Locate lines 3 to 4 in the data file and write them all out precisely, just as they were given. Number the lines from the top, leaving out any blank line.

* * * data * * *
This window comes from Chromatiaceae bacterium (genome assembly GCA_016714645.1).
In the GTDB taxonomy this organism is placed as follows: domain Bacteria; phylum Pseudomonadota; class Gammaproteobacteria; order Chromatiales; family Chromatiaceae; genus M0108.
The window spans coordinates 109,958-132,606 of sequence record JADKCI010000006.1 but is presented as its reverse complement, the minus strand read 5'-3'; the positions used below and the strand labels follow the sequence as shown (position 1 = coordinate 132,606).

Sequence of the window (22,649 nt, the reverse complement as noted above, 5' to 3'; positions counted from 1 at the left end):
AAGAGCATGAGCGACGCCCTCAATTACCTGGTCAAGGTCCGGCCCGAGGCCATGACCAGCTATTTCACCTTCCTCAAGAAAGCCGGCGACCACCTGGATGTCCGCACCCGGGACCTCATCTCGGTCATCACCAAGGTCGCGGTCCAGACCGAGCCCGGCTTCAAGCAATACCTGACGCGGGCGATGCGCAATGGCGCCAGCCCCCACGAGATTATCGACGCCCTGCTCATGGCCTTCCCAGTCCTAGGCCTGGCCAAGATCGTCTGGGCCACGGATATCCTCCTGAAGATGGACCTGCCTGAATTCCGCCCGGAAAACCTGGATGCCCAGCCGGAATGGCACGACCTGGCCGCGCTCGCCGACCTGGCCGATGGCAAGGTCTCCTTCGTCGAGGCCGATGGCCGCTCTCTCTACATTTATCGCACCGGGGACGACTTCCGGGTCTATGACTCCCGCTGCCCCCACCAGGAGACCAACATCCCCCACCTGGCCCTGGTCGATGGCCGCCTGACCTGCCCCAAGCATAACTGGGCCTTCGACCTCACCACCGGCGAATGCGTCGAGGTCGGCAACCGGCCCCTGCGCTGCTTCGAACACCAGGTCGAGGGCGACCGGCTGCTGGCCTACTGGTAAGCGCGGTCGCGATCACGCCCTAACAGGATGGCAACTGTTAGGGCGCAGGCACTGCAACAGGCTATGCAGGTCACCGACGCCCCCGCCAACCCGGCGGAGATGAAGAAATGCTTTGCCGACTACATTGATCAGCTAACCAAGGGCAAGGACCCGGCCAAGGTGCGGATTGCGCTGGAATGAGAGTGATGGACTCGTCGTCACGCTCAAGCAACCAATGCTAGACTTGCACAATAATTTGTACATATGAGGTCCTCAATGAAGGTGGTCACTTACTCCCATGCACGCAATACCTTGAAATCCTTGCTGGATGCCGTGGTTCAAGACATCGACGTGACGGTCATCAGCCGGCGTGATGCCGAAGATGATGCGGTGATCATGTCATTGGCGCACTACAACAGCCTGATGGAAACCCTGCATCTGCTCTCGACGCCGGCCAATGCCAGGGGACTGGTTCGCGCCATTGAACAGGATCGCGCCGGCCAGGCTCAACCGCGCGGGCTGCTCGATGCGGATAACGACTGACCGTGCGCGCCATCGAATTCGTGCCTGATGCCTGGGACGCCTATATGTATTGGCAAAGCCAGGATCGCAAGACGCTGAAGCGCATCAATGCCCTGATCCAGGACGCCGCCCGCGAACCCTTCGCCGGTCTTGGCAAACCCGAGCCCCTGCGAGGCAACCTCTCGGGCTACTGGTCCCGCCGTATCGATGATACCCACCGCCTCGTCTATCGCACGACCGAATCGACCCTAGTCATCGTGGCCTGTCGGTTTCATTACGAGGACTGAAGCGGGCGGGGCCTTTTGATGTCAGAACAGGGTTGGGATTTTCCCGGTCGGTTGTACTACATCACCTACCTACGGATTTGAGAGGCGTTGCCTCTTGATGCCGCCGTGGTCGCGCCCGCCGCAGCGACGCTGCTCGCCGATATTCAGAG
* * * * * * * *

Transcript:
The window spans coordinates 109,958-132,606 of sequence record JADKCI010000006.1 but is presented as its reverse complement, the minus strand read 5'-3'; the positions used below and the strand labels follow the sequence as shown (position 1 = coordinate 132,606).

Sequence of the window (22,649 nt, the reverse complement as noted above, 5' to 3'; positions counted from 1 at the left end):